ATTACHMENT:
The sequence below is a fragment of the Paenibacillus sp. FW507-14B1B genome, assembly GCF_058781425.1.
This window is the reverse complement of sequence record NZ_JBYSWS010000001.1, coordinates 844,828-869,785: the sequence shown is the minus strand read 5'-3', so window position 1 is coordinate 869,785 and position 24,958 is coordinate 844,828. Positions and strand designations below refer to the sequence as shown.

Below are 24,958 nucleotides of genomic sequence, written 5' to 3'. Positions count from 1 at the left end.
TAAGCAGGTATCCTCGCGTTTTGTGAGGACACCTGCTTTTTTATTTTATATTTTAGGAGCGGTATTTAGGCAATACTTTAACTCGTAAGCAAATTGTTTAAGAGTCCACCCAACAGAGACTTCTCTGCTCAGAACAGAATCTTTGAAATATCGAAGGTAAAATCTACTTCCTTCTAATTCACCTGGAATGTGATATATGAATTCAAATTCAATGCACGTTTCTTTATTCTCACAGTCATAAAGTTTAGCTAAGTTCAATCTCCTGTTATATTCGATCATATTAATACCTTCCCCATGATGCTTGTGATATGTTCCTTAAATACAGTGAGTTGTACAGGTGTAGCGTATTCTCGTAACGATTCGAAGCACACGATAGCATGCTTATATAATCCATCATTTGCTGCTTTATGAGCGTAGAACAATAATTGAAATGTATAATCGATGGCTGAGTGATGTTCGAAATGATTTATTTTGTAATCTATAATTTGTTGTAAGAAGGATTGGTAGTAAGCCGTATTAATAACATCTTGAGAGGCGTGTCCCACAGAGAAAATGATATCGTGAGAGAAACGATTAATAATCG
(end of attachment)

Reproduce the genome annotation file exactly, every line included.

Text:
The sequence below is a fragment of the Paenibacillus sp. FW507-14B1B genome, assembly GCF_058781425.1.
This window is the reverse complement of sequence record NZ_JBYSWS010000001.1, coordinates 844,828-869,785: the sequence shown is the minus strand read 5'-3', so window position 1 is coordinate 869,785 and position 24,958 is coordinate 844,828. Positions and strand designations below refer to the sequence as shown.

Below are 24,958 nucleotides of genomic sequence, written 5' to 3'. Positions count from 1 at the left end.
TAAGCAGGTATCCTCGCGTTTTGTGAGGACACCTGCTTTTTTATTTTATATTTTAGGAGCGGTATTTAGGCAATACTTTAACTCGTAAGCAAATTGTTTAAGAGTCCACCCAACAGAGACTTCTCTGCTCAGAACAGAATCTTTGAAATATCGAAGGTAAAATCTACTTCCTTCTAATTCACCTGGAATGTGATATATGAATTCAAATTCAATGCACGTTTCTTTATTCTCACAGTCATAAAGTTTAGCTAAGTTCAATCTCCTGTTATATTCGATCATATTAATACCTTCCCCATGATGCTTGTGATATGTTCCTTAAATACAGTGAGTTGTACAGGTGTAGCGTATTCTCGTAACGATTCGAAGCACACGATAGCATGCTTATATAATCCATCATTTGCTGCTTTATGAGCGTAGAACAATAATTGAAATGTATAATCGATGGCTGAGTGATGTTCGAAATGATTTATTTTGTAATCTATAATTTGTTGTAAGAAGGATTGGTAGTAAGCCGTATTAATAACATCTTGAGAGGCGTGTCCCACAGAGAAAATGATATCGTGAGAGAAACGATTAATAATCG